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A Virginia law enforcement officer, born to Salvadoran immigrants after they fled civil war for a better life in America, is seeking the Republican nomination to represent Virginia’s 7th Congressional District in the House and will face off against five other GOP hopefuls in the state’s primary election on Tuesday.

In 2018, Yesli Vega, who began her law enforcement career as a street cop with the City of Alexandria’s Police Department, won the Republican nomination and later defeated her Democratic challenger in a general election to earn a spot on the Prince William County Board of Supervisors.

Speaking to Fox News Digital, Vega outlined the experiences she has endured in her life, including the loss of her brother’s life to MS-13 gang members, that moved her to seek a seat in the House and improve living conditions for residents in the 7th District.

Virginia 7th Congressional District candidate Yesli Vega, a Republican, will face off against challengers in a primary election on Tuesday.
(Yesli Vega campaign)


“It’s no surprise that our nation is in trouble under Biden and the Democrats,” Vega said. “Virginians have seen not only gas, but grocery prices skyrocket, a humanitarian crisis after another to include the southern border, a crumbling education system, and a defund the police agenda that has caused rapid crime in our communites.”

Describing the loss of her brother who was “gunned down,” Vega said the issue of crime in her community is “personal.”

“When I talk about crime, when I talk about the violence, when I talk about the drugs that are coming into our southern border, it’s personal, and I mean it,” she said, adding that she wants to “set things in motion” for a better future for all Americans.

Vega said her experience as a law enforcement officer and her position on the board of supervisors in Prince William County has led her to better understand and connect with the needs and desires of those in the community.

“I can share with you that we conducted a county-wide survey where we asked folks in Prince William County what is a priority for them and the number one issue for folks is safe and secure communities,” she said. “People don’t want to live in crime-infested communities. People want to make sure that they are safe, that their children are getting the best education possible and that they’re learning in a safe environment.”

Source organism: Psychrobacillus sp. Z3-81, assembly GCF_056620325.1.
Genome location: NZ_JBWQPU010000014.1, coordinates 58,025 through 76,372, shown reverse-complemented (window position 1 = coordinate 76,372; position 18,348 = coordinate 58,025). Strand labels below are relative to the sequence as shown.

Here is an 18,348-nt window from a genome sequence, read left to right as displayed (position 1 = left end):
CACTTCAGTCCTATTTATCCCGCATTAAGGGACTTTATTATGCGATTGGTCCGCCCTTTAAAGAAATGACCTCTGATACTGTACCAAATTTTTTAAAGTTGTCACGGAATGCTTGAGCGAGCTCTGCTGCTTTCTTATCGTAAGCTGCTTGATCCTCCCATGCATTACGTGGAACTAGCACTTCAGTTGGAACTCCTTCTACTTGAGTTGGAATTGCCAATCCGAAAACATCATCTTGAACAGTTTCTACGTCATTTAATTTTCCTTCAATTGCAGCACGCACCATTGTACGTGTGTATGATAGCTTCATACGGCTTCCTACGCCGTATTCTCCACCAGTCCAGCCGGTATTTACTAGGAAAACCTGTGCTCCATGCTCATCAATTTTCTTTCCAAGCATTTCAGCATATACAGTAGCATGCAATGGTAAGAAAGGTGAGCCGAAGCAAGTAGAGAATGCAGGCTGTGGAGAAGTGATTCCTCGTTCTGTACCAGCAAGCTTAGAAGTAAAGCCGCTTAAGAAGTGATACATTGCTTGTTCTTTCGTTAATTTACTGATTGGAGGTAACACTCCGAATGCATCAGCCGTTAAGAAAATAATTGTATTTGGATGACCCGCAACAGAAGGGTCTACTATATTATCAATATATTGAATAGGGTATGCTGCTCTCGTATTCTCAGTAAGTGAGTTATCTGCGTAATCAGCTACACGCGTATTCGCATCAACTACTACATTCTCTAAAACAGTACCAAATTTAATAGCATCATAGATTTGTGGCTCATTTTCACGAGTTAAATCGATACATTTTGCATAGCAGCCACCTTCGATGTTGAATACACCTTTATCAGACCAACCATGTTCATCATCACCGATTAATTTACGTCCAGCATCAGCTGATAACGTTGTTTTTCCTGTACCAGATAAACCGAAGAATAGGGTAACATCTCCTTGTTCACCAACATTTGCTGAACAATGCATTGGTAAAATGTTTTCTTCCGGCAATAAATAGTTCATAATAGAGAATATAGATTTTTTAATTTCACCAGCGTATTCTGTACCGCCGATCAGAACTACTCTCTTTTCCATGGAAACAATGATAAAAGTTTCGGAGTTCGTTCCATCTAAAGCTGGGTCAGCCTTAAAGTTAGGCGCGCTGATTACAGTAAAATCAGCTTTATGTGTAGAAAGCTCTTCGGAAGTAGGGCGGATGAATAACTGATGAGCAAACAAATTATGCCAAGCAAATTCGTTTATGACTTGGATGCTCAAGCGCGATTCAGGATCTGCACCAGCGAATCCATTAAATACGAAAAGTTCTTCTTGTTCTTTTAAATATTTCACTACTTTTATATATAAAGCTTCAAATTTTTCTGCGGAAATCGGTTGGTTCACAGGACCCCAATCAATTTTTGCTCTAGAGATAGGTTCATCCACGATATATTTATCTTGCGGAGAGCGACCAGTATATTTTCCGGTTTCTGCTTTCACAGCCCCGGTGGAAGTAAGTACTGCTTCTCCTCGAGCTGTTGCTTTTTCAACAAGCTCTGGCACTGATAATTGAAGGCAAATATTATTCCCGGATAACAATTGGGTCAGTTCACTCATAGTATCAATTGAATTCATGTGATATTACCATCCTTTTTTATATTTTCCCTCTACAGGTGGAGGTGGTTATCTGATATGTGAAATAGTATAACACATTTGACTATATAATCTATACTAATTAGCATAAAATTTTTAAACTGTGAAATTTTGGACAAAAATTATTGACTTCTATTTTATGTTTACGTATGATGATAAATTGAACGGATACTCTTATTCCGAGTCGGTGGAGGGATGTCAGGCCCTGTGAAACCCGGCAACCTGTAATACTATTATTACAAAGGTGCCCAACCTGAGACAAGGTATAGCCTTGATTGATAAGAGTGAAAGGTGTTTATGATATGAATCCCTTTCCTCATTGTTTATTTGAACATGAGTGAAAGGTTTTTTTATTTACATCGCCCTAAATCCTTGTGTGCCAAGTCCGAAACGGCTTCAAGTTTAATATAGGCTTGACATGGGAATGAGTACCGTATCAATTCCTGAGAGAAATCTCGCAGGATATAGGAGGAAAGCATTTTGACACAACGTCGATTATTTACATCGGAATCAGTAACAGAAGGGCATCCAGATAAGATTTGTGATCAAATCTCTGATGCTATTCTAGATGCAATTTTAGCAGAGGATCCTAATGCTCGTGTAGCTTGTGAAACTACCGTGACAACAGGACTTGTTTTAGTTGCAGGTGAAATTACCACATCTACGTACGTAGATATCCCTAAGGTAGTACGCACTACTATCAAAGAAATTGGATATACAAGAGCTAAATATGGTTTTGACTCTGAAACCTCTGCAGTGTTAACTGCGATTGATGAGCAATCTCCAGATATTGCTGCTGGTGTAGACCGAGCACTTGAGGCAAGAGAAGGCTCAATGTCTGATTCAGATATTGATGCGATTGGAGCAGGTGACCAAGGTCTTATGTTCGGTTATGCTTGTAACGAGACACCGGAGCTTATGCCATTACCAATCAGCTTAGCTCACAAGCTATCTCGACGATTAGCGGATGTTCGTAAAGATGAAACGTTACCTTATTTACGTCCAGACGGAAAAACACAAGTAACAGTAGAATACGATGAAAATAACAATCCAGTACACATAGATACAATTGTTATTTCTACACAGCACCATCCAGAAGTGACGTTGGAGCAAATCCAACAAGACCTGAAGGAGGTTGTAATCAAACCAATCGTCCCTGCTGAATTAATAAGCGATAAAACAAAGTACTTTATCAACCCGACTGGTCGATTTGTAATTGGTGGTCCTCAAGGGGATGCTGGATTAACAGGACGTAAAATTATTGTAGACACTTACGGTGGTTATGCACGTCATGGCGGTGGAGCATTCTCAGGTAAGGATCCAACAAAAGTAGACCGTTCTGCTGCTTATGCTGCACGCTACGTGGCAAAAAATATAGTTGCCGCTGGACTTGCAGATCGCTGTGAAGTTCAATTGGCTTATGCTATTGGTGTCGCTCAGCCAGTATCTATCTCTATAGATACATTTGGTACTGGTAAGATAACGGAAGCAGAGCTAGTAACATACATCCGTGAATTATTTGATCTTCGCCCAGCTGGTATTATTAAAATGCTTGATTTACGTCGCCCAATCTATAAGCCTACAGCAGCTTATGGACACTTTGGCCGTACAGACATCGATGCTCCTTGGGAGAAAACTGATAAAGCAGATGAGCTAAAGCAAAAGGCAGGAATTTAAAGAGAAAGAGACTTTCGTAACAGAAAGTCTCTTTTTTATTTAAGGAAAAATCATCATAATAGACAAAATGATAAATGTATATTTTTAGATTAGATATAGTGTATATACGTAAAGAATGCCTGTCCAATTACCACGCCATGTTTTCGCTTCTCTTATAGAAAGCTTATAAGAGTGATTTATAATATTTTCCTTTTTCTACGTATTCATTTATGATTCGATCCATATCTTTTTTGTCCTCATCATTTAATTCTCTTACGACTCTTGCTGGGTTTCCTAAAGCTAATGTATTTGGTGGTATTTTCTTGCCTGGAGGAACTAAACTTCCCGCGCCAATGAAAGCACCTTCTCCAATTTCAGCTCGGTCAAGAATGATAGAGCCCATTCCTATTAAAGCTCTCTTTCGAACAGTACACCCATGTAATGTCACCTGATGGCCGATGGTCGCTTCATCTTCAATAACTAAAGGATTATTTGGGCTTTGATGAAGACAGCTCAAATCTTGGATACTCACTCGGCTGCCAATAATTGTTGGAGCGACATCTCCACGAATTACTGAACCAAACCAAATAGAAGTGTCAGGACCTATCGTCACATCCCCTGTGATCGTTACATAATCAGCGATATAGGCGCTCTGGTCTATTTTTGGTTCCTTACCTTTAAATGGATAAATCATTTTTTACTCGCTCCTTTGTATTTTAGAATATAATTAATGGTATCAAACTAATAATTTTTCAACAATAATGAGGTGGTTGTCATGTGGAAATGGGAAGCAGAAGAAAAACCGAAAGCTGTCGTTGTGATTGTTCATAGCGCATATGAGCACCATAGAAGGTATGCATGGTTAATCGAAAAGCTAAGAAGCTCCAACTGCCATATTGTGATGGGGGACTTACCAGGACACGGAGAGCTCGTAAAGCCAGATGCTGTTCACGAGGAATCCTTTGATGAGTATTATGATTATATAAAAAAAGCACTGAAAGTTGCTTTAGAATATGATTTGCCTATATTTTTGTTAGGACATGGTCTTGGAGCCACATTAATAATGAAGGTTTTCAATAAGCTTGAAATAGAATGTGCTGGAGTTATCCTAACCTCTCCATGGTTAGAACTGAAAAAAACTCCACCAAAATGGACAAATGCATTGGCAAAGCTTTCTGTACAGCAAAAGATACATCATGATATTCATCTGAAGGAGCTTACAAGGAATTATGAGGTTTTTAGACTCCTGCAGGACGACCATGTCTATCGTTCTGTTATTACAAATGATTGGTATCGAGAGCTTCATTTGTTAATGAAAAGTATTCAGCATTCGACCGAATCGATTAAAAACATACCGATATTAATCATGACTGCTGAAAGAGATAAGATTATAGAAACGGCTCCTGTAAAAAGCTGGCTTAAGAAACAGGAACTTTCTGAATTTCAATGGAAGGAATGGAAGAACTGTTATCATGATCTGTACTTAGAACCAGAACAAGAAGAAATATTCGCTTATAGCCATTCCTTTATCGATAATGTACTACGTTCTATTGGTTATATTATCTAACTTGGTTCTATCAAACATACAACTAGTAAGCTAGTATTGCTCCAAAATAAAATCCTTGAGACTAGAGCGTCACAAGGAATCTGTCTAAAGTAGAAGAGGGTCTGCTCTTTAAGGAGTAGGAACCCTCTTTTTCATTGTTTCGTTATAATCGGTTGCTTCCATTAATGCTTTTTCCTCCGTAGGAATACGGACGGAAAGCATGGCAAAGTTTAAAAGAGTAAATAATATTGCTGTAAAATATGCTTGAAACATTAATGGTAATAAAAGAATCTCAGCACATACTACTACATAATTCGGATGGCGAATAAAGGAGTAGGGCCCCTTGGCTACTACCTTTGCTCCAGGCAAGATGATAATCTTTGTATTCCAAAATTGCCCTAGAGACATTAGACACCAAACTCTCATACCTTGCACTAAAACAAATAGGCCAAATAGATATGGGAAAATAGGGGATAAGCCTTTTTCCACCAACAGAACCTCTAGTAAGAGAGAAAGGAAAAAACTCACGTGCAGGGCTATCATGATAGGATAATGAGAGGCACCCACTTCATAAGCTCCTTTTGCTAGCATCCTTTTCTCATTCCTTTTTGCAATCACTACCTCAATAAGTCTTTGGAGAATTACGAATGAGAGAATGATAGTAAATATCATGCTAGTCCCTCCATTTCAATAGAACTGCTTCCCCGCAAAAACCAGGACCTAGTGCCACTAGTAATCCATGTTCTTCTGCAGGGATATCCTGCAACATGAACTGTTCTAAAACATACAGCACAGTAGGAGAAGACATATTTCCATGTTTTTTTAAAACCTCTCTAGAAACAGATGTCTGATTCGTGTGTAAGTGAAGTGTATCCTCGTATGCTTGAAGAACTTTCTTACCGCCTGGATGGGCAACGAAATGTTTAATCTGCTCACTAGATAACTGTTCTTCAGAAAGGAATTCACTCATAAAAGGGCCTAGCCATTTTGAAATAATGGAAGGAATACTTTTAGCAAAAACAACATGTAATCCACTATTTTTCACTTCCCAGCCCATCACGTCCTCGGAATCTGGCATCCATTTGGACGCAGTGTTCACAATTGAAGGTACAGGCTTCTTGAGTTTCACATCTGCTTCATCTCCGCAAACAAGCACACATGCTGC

Should Vega prove outshine her competition in Tuesday’s election and advance to the general election in November, she would face incumbent Rep. Abigail Spanberger, D-Va., who has represented the district in Congress since 2019. Vega expressed optimism that she can defeat Spanberger and take back the seat from Democrats that has historically been held by a Republican.

Rep. Abigail Spanberger D-Va., speaks at a press conference at the US Capitol in Washington, DC. 

Rep. Abigail Spanberger D-Va., speaks at a press conference at the US Capitol in Washington, DC.
(Michael Brochstein/SOPA Images/LightRocket via Getty Images)

Vega said because of her story and her line of work in “delivering results” in law enforcement and throughout Prince William County, she is in a position to defeat Spanberger.

“You have somebody in Abigail who I consider the worst kind of politician because she goes down to Washington and acts and engages in a completely different manor than the Abigail that comes to the 7th District,” Vega said. “One thing you can never do is take voters for granted or feel entitled as if you are over their vote and that’s why I’m hearing on the ground people are tired of her lies, people are tied of her lip service.”

“She has enabled Joe Biden every single step of the way, she led the charge to end qualified immunity,” she added. “When we talk about safe and secure communities, that is going to be a big part of discussions, especially when we’ve seen a Democrat Party that has been the party of violence, the party of chaos, the party of intimidation, and when Abigail Spanberger had an opportunity to stand up and push back, gagged. But now all of a sudden, she’s acting like she’s a friend of the police, like she cares about members of the community and their safety because it’s election time. People are tired of that and they’re gonna reject her this fall.”

Vega also touted the significance of Republican Mayra Flores’ win of a South Texas seat held almost exclusively by Democrats for more than 100 years last Tuesday.

Yesli Vega and her family

Yesli Vega and her family
(Yesli Vega campaign)

“It’s very significant,” Vega said of Flores’ win that some GOP strategists say marks the shift of a new trend for Latino voters. “We’re trying to build off that momentum as well. We’ve seen so many folks in the 7th District who are excited about that victory in Texas and that we can do it here.”

“When you look at this 7th Congressional District, when you look at the demographics, you know, I’m in a position to really turn out the vote and I’m excited,” she added. “I’m excited because of my personal story, which starts with my parents who fled from war in El Salvador in the middle of the civil war… I can relate to folks who have fled their native countries, who have fled from socialism, from communism, from living in crime-riddled communities. People don’t want that here. They reject that.”


Sen. Ted Cruz, R-Texas, has endorsed Vega’s candidacy and will offer support for her campaign in Virginia Monday evening.

The Republican primary election will take place in Virginia on Tuesday.


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